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Do electricity supply constraints matter for comparative advantage? : a neoclassical approach

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  • Sato, Hitoshi

Abstract

This paper examines the extent to which electricity supply constraints could affect sectoral specialization. For this purpose, an empirical trade model is estimated from 1990-2008 panel data on 15 OECD countries and 12 manufacturing sectors. We find that along with Ricardian technological differences and Heckscher-Ohlin factor-endowment differences, productivity-adjusted electricity capacity drives sectoral specialization in several sectors. Among them, electrical equipment, transport equipment, machinery, chemicals, and paper products will see lower output shares as a result of decreases in productivity-adjusted electricity capacity. Furthermore, our dynamic panel estimation reveals that the effects of Ricardian technological differences dominate in the short-run, and factor endowment differences and productivity-adjusted electricity capacity tend to have a significant effect in only the long-run.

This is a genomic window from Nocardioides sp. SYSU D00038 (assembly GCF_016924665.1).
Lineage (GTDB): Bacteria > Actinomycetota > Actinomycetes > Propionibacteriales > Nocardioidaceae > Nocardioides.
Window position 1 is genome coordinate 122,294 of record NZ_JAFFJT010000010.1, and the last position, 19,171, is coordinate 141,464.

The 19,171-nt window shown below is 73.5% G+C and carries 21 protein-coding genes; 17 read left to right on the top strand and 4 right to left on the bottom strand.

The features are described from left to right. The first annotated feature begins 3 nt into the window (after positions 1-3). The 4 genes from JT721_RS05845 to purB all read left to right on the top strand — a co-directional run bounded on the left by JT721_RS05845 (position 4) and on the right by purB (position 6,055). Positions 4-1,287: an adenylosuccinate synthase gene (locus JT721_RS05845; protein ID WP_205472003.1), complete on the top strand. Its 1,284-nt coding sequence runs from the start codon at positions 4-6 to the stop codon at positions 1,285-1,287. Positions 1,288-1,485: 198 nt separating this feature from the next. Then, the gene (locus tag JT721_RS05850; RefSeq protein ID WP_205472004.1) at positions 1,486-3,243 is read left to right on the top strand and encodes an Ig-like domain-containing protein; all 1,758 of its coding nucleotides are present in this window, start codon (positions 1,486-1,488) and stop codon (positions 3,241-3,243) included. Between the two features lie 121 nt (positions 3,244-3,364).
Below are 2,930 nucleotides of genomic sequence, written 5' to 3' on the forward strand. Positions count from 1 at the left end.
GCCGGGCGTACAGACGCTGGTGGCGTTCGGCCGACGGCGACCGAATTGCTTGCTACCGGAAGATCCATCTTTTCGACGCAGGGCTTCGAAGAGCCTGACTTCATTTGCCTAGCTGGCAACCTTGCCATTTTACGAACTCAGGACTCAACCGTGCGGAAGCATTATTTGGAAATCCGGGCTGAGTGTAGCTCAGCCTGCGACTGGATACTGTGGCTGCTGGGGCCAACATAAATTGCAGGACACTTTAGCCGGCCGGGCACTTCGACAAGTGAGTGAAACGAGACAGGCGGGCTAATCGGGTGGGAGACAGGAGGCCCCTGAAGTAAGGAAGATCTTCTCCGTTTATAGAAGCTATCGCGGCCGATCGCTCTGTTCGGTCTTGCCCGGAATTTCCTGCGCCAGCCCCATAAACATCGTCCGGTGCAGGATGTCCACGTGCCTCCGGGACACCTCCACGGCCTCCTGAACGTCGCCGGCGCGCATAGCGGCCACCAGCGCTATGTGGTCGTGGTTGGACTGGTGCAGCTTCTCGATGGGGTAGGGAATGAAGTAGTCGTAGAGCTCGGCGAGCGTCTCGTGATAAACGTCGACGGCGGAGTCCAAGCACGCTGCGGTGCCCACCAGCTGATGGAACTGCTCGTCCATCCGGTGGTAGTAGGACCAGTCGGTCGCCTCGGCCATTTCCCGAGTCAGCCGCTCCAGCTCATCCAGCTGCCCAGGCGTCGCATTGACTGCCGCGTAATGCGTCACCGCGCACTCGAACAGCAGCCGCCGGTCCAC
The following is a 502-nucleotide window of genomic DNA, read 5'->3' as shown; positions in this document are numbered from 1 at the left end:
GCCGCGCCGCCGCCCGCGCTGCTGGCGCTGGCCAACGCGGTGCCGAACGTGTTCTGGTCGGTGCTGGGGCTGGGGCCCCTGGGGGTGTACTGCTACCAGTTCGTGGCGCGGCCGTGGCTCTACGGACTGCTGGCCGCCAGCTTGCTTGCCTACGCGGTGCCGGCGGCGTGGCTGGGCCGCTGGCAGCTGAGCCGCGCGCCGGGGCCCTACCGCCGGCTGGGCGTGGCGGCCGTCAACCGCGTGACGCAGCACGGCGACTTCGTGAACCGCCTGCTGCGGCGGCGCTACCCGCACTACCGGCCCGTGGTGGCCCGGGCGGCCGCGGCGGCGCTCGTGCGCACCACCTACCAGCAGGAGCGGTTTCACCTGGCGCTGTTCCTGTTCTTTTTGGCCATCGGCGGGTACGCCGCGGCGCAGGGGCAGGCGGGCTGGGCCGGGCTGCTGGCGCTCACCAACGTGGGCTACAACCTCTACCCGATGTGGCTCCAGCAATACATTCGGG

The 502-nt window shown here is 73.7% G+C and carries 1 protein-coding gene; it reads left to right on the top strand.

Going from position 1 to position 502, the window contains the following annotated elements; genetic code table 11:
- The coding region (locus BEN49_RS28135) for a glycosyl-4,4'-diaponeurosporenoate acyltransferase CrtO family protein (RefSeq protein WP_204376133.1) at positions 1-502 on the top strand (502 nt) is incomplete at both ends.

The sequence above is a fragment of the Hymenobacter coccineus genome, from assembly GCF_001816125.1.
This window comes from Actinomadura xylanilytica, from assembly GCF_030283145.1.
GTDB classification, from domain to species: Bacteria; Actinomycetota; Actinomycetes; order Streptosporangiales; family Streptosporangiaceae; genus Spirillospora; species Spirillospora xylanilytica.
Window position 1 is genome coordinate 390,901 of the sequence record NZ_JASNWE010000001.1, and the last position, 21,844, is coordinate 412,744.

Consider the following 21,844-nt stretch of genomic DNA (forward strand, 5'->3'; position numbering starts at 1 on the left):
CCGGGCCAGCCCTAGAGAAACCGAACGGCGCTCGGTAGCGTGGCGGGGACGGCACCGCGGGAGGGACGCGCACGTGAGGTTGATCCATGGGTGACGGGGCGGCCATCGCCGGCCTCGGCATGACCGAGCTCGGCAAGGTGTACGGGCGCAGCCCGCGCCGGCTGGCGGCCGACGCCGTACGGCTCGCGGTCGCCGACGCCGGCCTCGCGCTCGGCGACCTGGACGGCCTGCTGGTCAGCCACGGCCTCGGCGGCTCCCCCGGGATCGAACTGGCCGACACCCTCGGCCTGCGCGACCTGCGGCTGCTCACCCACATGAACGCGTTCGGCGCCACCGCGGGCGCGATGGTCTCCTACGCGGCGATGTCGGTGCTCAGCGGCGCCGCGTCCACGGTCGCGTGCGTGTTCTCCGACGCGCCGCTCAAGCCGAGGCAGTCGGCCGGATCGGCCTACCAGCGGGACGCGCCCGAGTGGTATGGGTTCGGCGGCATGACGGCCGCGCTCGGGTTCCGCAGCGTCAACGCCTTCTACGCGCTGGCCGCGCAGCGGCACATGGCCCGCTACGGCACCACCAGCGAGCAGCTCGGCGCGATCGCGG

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File URL: http://ir.ide.go.jp/dspace/bitstream/2344/1322/1/ARRIDE_Discussion_No.462_sato.pdf
File Function: First version, 2014
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Bibliographic Info

Paper provided by Institute of Developing Economies, Japan External Trade Organization(JETRO) in its series IDE Discussion Papers with number 462.

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Date of creation: Mar 2014
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Publication status: Published in IDE Discussion Paper. No. 462. 2014.3
Handle: RePEc:jet:dpaper:dpaper462

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Related research

Keywords: Developed countries; Electric power; Manufacturing industries; Technology; Productivity; International trade; Factor endowments; GDP function; Comparative advantage; Electricity;

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  1. Morrow, Peter M., 2010. "Ricardian-Heckscher-Ohlin comparative advantage: Theory and evidence," Journal of International Economics, Elsevier, vol. 82(2), pages 137-151, November.
  2. Lorenzo Caliendo & Fernando Parro, 2012. "Estimates of the Trade and Welfare Effects of NAFTA," NBER Working Papers 18508, National Bureau of Economic Research, Inc.
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